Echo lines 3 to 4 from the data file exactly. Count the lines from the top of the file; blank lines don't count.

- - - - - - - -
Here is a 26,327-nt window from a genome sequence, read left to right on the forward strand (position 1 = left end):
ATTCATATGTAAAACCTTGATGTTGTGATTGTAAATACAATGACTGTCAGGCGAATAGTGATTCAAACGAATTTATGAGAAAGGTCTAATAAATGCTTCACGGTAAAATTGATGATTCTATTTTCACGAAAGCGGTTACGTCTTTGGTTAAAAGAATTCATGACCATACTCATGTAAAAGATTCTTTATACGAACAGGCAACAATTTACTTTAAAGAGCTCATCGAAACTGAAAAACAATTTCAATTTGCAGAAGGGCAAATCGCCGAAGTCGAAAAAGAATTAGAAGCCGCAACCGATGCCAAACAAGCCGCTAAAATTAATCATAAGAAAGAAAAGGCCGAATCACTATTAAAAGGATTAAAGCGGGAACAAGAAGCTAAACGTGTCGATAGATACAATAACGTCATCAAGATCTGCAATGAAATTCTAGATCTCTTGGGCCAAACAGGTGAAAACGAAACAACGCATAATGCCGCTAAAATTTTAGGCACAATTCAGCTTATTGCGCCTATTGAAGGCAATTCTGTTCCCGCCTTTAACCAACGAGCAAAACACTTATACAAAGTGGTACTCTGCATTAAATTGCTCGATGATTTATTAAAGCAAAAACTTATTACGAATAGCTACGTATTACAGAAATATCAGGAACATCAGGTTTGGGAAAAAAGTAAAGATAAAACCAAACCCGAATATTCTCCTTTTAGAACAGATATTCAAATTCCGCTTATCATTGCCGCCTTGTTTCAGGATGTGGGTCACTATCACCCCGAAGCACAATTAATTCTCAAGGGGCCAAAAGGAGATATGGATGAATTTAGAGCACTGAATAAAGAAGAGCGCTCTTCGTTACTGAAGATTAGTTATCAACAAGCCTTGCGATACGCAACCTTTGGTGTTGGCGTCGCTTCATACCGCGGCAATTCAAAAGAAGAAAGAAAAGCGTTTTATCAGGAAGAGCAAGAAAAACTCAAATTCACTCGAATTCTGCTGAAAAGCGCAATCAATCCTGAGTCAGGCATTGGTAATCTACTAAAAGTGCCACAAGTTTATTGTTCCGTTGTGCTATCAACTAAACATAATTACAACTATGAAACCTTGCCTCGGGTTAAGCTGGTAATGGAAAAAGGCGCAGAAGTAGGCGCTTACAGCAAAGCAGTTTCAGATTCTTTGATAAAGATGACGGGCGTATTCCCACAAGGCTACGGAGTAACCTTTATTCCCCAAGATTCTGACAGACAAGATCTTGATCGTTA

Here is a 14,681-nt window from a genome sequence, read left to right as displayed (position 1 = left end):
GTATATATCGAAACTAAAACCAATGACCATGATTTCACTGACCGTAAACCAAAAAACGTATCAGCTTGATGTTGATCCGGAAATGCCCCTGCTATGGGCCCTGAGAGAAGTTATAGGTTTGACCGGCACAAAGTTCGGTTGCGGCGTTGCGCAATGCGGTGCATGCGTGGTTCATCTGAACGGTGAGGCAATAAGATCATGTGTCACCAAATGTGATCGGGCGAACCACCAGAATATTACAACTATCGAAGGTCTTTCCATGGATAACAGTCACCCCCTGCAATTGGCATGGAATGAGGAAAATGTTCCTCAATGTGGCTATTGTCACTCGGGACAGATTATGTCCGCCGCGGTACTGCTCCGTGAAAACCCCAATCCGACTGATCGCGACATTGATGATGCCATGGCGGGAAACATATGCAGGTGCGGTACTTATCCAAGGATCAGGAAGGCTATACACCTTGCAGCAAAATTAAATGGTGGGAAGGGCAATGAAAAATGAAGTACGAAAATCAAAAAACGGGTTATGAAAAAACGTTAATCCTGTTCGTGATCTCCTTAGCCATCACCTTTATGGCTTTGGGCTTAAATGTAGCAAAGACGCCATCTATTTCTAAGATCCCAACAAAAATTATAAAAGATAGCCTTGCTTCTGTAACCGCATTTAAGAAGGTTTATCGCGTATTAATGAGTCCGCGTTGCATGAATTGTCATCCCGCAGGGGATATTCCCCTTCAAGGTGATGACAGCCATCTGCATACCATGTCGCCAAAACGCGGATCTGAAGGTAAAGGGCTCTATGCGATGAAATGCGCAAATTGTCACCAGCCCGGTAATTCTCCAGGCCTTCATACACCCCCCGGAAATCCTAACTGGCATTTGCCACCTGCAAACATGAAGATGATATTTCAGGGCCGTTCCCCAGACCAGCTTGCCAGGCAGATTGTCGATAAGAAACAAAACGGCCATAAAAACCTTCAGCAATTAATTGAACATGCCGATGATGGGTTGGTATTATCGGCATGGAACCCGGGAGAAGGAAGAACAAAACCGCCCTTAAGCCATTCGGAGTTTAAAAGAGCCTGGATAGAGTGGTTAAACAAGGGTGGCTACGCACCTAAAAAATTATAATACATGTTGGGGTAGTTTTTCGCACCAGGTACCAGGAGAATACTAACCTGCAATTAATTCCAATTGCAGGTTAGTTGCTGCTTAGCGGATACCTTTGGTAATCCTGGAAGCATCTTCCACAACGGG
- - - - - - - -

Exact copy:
Here is a 14,681-nt window from a genome sequence, read left to right as displayed (position 1 = left end):
GTATATATCGAAACTAAAACCAATGACCATGATTTCACTGACCGTAAACCAAAAAACGTATCAGCTTGATGTTGATCCGGAAATGCCCCTGCTATGGGCCCTGAGAGAAGTTATAGGTTTGACCGGCACAAAGTTCGGTTGCGGCGTTGCGCAATGCGGTGCATGCGTGGTTCATCTGAACGGTGAGGCAATAAGATCATGTGTCACCAAATGTGATCGGGCGAACCACCAGAATATTACAACTATCGAAGGTCTTTCCATGGATAACAGTCACCCCCTGCAATTGGCATGGAATGAGGAAAATGTTCCTCAATGTGGCTATTGTCACTCGGGACAGATTATGTCCGCCGCGGTACTGCTCCGTGAAAACCCCAATCCGACTGATCGCGACATTGATGATGCCATGGCGGGAAACATATGCAGGTGCGGTACTTATCCAAGGATCAGGAAGGCTATACACCTTGCAGCAAAATTAAATGGTGGGAAGGGCAATGAAAAATGAAGTACGAAAATCAAAAAACGGGTTATGAAAAAACGTTAATCCTGTTCGTGATCTCCTTAGCCATCACCTTTATGGCTTTGGGCTTAAATGTAGCAAAGACGCCATCTATTTCTAAGATCCCAACAAAAATTATAAAAGATAGCCTTGCTTCTGTAACCGCATTTAAGAAGGTTTATCGCGTATTAATGAGTCCGCGTTGCATGAATTGTCATCCCGCAGGGGATATTCCCCTTCAAGGTGATGACAGCCATCTGCATACCATGTCGCCAAAACGCGGATCTGAAGGTAAAGGGCTCTATGCGATGAAATGCGCAAATTGTCACCAGCCCGGTAATTCTCCAGGCCTTCATACACCCCCCGGAAATCCTAACTGGCATTTGCCACCTGCAAACATGAAGATGATATTTCAGGGCCGTTCCCCAGACCAGCTTGCCAGGCAGATTGTCGATAAGAAACAAAACGGCCATAAAAACCTTCAGCAATTAATTGAACATGCCGATGATGGGTTGGTATTATCGGCATGGAACCCGGGAGAAGGAAGAACAAAACCGCCCTTAAGCCATTCGGAGTTTAAAAGAGCCTGGATAGAGTGGTTAAACAAGGGTGGCTACGCACCTAAAAAATTATAATACATGTTGGGGTAGTTTTTCGCACCAGGTACCAGGAGAATACTAACCTGCAATTAATTCCAATTGCAGGTTAGTTGCTGCTTAGCGGATACCTTTGGTAATCCTGGAAGCATCTTCCACAACGGG